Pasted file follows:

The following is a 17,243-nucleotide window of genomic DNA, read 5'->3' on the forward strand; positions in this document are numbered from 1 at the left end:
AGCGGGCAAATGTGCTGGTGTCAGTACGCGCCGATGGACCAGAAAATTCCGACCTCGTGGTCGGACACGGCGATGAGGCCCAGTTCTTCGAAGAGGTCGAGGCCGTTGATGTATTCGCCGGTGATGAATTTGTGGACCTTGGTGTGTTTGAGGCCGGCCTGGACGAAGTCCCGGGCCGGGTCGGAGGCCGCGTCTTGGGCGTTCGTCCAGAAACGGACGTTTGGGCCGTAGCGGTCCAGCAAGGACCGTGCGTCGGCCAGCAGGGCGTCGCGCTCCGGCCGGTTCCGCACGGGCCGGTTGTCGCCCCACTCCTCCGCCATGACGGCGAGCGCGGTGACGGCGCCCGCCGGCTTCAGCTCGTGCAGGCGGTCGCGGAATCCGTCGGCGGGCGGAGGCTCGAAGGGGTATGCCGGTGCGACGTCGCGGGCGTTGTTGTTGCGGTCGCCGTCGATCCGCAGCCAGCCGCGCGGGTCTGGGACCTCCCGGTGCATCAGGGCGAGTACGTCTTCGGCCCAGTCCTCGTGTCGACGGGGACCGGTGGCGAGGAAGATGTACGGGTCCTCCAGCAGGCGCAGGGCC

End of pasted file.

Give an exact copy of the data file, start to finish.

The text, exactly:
The following is a 17,243-nucleotide window of genomic DNA, read 5'->3' on the forward strand; positions in this document are numbered from 1 at the left end:
AGCGGGCAAATGTGCTGGTGTCAGTACGCGCCGATGGACCAGAAAATTCCGACCTCGTGGTCGGACACGGCGATGAGGCCCAGTTCTTCGAAGAGGTCGAGGCCGTTGATGTATTCGCCGGTGATGAATTTGTGGACCTTGGTGTGTTTGAGGCCGGCCTGGACGAAGTCCCGGGCCGGGTCGGAGGCCGCGTCTTGGGCGTTCGTCCAGAAACGGACGTTTGGGCCGTAGCGGTCCAGCAAGGACCGTGCGTCGGCCAGCAGGGCGTCGCGCTCCGGCCGGTTCCGCACGGGCCGGTTGTCGCCCCACTCCTCCGCCATGACGGCGAGCGCGGTGACGGCGCCCGCCGGCTTCAGCTCGTGCAGGCGGTCGCGGAATCCGTCGGCGGGCGGAGGCTCGAAGGGGTATGCCGGTGCGACGTCGCGGGCGTTGTTGTTGCGGTCGCCGTCGATCCGCAGCCAGCCGCGCGGGTCTGGGACCTCCCGGTGCATCAGGGCGAGTACGTCTTCGGCCCAGTCCTCGTGTCGACGGGGACCGGTGGCGAGGAAGATGTACGGGTCCTCCAGCAGGCGCAGGGCC